The taxman said it would mine its computer systems for anomalies, pinpointing people who have “failed to pay the right tax”.
It said that there would also be scrutiny of the ability to hide second incomes from private maths tutors as well as fitness and dance coaches.
Businesses using trading platforms like eBay and Gumtree will be examined as will tradesmen willing to work without charging VAT for their services.
HMRC said a similar campaign last year against doctors and dentists had raised around £10m, including one single payment of £1m in unpaid tax and fines. Two earlier amnesties for offshore accounts generated £500m.
Mike Wells from HMRC said: “We will use the information we gather to pursue people who choose not to use the opportunities we provide for them to put their affairs in order on the best possible terms. It will be more expensive if we come and find people, so I urge them to come forward and disclose voluntarily.”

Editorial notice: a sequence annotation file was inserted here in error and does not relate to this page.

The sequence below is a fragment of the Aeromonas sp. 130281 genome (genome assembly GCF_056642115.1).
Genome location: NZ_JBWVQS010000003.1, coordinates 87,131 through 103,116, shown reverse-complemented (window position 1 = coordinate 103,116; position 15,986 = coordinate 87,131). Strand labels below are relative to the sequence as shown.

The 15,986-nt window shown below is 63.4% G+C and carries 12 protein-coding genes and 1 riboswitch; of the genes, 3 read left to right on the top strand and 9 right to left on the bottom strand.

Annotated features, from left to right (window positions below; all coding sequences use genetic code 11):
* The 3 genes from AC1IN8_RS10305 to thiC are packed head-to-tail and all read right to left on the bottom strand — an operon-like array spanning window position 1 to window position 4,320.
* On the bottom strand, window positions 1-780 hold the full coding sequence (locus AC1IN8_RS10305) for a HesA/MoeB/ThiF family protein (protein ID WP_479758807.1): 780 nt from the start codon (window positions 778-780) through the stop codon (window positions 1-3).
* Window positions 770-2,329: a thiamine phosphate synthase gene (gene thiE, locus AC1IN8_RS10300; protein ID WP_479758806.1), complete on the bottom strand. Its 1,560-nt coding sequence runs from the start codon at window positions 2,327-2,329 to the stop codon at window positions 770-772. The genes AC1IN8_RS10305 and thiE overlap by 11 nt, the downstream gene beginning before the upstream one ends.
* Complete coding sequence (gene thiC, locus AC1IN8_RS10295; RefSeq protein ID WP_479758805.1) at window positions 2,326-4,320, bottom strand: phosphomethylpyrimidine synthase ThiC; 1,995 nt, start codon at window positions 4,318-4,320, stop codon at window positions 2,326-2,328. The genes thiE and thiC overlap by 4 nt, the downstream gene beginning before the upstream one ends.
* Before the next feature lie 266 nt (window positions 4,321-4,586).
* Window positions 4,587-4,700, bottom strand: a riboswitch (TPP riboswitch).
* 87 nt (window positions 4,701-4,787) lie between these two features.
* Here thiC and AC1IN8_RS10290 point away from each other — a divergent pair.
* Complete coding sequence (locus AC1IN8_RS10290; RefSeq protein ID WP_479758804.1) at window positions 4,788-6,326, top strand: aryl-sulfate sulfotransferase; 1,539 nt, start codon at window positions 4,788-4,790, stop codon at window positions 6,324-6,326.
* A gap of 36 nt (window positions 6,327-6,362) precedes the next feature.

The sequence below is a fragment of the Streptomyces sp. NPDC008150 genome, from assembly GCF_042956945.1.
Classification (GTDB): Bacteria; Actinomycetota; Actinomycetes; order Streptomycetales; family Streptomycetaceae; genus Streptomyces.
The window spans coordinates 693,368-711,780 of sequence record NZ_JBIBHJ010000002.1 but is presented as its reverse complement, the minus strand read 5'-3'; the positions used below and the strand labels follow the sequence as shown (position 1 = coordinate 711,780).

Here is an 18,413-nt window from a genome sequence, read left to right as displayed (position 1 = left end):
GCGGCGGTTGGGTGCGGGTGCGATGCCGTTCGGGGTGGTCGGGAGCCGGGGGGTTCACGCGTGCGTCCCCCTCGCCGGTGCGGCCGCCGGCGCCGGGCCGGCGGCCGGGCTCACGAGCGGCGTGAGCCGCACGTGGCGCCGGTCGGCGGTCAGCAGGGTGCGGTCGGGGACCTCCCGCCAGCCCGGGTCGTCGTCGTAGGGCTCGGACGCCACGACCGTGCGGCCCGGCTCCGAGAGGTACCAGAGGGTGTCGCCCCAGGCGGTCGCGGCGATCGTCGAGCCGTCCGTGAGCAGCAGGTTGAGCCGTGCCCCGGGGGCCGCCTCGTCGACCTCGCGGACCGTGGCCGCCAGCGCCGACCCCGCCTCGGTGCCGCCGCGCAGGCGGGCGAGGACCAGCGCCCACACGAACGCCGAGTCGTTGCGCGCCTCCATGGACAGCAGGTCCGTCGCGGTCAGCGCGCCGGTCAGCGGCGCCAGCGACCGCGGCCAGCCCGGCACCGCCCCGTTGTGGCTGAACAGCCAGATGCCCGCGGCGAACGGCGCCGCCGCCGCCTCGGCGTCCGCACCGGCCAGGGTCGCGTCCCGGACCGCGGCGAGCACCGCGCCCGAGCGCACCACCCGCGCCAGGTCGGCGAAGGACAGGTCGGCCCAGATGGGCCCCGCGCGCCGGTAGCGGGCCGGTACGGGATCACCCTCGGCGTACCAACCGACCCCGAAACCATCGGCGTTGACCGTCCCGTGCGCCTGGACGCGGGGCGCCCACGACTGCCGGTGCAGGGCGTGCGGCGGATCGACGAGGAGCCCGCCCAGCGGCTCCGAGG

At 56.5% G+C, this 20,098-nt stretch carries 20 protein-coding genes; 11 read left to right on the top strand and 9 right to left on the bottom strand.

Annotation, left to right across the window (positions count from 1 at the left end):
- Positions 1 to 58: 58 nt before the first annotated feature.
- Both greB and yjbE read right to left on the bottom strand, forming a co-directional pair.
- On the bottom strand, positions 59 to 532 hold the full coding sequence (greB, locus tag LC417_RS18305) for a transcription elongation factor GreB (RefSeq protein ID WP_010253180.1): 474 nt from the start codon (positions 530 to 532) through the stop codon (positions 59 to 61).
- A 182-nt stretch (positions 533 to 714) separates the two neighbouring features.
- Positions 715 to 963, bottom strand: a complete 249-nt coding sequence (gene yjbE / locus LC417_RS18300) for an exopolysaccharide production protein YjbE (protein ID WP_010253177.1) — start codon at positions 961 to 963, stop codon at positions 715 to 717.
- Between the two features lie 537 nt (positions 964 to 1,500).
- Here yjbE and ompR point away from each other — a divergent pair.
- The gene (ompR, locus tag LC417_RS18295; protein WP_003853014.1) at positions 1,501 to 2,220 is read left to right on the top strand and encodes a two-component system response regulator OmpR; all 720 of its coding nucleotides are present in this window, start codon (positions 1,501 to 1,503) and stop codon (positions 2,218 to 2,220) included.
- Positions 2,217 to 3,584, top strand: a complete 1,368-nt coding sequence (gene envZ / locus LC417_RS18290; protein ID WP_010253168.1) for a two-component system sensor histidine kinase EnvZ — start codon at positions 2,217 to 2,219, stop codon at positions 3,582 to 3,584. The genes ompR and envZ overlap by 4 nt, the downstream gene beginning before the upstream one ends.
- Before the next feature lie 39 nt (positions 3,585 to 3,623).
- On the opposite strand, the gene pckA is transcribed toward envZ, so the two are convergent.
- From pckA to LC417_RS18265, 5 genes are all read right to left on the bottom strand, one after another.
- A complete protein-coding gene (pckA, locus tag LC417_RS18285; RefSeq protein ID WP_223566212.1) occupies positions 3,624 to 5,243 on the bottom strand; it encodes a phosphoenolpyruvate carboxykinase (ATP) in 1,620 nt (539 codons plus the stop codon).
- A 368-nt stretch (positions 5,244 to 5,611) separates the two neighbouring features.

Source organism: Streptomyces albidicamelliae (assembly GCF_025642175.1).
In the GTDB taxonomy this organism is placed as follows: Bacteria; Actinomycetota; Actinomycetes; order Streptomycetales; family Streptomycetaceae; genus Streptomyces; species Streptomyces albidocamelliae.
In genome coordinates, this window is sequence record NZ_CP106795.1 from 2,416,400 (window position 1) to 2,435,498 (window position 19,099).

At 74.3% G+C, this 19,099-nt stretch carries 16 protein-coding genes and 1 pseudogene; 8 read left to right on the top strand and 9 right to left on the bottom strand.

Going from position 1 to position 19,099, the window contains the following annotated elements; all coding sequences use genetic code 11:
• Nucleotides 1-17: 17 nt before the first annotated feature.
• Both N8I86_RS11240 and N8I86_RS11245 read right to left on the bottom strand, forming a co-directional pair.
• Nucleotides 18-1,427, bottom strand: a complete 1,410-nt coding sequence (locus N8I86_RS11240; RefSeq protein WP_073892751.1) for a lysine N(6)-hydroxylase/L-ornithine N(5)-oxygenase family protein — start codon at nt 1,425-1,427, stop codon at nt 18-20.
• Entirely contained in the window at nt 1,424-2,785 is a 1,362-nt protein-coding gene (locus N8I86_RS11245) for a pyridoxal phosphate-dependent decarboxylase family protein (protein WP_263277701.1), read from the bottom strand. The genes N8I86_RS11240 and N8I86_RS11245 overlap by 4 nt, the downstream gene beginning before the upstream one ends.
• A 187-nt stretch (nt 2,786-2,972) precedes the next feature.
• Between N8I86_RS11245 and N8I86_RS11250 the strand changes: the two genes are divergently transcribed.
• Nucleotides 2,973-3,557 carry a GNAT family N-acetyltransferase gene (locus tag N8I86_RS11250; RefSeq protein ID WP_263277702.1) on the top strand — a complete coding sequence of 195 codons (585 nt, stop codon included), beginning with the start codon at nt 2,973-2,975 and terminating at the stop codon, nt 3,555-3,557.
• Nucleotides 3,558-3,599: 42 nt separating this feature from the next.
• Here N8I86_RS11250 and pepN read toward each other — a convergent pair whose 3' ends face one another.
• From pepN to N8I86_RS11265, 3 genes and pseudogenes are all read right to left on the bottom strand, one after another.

The campaigns will see people offered a partial amnesty, with any penalty capped at between 10pc and 20pc of the tax outstanding over the last five years.
However, those that fail to act face fines of between 35 per cent and 100 per cent of the tax evaded.
John Cassidy, tax investigation partner at accountants PKF, said: “Traders who have been less than honest should seriously consider getting in touch with HMRC and making a voluntary disclosure before they get a knock on the door.”